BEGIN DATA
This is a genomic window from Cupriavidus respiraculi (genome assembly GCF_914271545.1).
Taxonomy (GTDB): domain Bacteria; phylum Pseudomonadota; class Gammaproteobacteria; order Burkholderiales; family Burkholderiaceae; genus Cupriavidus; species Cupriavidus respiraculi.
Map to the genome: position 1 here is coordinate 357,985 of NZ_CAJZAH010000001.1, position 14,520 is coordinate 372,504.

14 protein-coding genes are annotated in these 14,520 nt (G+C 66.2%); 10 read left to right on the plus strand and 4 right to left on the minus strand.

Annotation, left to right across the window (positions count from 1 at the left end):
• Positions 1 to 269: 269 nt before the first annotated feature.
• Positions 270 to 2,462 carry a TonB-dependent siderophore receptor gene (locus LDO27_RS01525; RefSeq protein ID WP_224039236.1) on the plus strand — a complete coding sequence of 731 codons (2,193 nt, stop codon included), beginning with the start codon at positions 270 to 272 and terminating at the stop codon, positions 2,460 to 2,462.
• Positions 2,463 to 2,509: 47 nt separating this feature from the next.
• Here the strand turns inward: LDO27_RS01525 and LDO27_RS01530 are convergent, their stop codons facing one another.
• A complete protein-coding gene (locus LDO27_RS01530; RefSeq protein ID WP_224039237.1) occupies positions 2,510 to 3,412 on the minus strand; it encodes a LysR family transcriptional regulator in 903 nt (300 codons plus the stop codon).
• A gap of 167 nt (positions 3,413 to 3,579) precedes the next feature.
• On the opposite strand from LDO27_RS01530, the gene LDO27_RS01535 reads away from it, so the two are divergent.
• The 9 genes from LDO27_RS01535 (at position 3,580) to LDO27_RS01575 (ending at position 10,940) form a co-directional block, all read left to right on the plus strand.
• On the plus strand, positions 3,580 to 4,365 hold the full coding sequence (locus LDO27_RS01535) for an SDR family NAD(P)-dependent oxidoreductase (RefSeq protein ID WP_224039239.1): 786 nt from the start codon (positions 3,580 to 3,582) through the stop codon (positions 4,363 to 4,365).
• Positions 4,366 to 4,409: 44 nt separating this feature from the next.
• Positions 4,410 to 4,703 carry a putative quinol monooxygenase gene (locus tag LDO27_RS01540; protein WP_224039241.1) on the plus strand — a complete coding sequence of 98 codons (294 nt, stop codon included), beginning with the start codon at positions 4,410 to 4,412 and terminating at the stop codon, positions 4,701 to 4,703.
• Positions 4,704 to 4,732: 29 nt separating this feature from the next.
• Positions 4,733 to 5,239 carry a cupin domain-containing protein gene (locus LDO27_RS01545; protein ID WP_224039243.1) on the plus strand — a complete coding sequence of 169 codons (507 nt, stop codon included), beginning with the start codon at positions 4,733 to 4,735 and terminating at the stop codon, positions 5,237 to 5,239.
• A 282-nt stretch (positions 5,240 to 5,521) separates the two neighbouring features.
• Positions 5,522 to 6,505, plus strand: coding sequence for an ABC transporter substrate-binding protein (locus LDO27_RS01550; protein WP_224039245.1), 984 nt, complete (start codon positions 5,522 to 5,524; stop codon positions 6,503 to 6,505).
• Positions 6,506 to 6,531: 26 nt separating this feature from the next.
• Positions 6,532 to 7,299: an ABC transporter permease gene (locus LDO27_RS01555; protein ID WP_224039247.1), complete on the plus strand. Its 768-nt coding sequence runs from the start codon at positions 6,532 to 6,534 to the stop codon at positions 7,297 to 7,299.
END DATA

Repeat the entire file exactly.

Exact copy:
This is a genomic window from Cupriavidus respiraculi (genome assembly GCF_914271545.1).
Taxonomy (GTDB): domain Bacteria; phylum Pseudomonadota; class Gammaproteobacteria; order Burkholderiales; family Burkholderiaceae; genus Cupriavidus; species Cupriavidus respiraculi.
Map to the genome: position 1 here is coordinate 357,985 of NZ_CAJZAH010000001.1, position 14,520 is coordinate 372,504.

14 protein-coding genes are annotated in these 14,520 nt (G+C 66.2%); 10 read left to right on the plus strand and 4 right to left on the minus strand.

Annotation, left to right across the window (positions count from 1 at the left end):
• Positions 1 to 269: 269 nt before the first annotated feature.
• Positions 270 to 2,462 carry a TonB-dependent siderophore receptor gene (locus LDO27_RS01525; RefSeq protein ID WP_224039236.1) on the plus strand — a complete coding sequence of 731 codons (2,193 nt, stop codon included), beginning with the start codon at positions 270 to 272 and terminating at the stop codon, positions 2,460 to 2,462.
• Positions 2,463 to 2,509: 47 nt separating this feature from the next.
• Here the strand turns inward: LDO27_RS01525 and LDO27_RS01530 are convergent, their stop codons facing one another.
• A complete protein-coding gene (locus LDO27_RS01530; RefSeq protein ID WP_224039237.1) occupies positions 2,510 to 3,412 on the minus strand; it encodes a LysR family transcriptional regulator in 903 nt (300 codons plus the stop codon).
• A gap of 167 nt (positions 3,413 to 3,579) precedes the next feature.
• On the opposite strand from LDO27_RS01530, the gene LDO27_RS01535 reads away from it, so the two are divergent.
• The 9 genes from LDO27_RS01535 (at position 3,580) to LDO27_RS01575 (ending at position 10,940) form a co-directional block, all read left to right on the plus strand.
• On the plus strand, positions 3,580 to 4,365 hold the full coding sequence (locus LDO27_RS01535) for an SDR family NAD(P)-dependent oxidoreductase (RefSeq protein ID WP_224039239.1): 786 nt from the start codon (positions 3,580 to 3,582) through the stop codon (positions 4,363 to 4,365).
• Positions 4,366 to 4,409: 44 nt separating this feature from the next.
• Positions 4,410 to 4,703 carry a putative quinol monooxygenase gene (locus tag LDO27_RS01540; protein WP_224039241.1) on the plus strand — a complete coding sequence of 98 codons (294 nt, stop codon included), beginning with the start codon at positions 4,410 to 4,412 and terminating at the stop codon, positions 4,701 to 4,703.
• Positions 4,704 to 4,732: 29 nt separating this feature from the next.
• Positions 4,733 to 5,239 carry a cupin domain-containing protein gene (locus LDO27_RS01545; protein ID WP_224039243.1) on the plus strand — a complete coding sequence of 169 codons (507 nt, stop codon included), beginning with the start codon at positions 4,733 to 4,735 and terminating at the stop codon, positions 5,237 to 5,239.
• A 282-nt stretch (positions 5,240 to 5,521) separates the two neighbouring features.
• Positions 5,522 to 6,505, plus strand: coding sequence for an ABC transporter substrate-binding protein (locus LDO27_RS01550; protein WP_224039245.1), 984 nt, complete (start codon positions 5,522 to 5,524; stop codon positions 6,503 to 6,505).
• Positions 6,506 to 6,531: 26 nt separating this feature from the next.
• Positions 6,532 to 7,299: an ABC transporter permease gene (locus LDO27_RS01555; protein ID WP_224039247.1), complete on the plus strand. Its 768-nt coding sequence runs from the start codon at positions 6,532 to 6,534 to the stop codon at positions 7,297 to 7,299.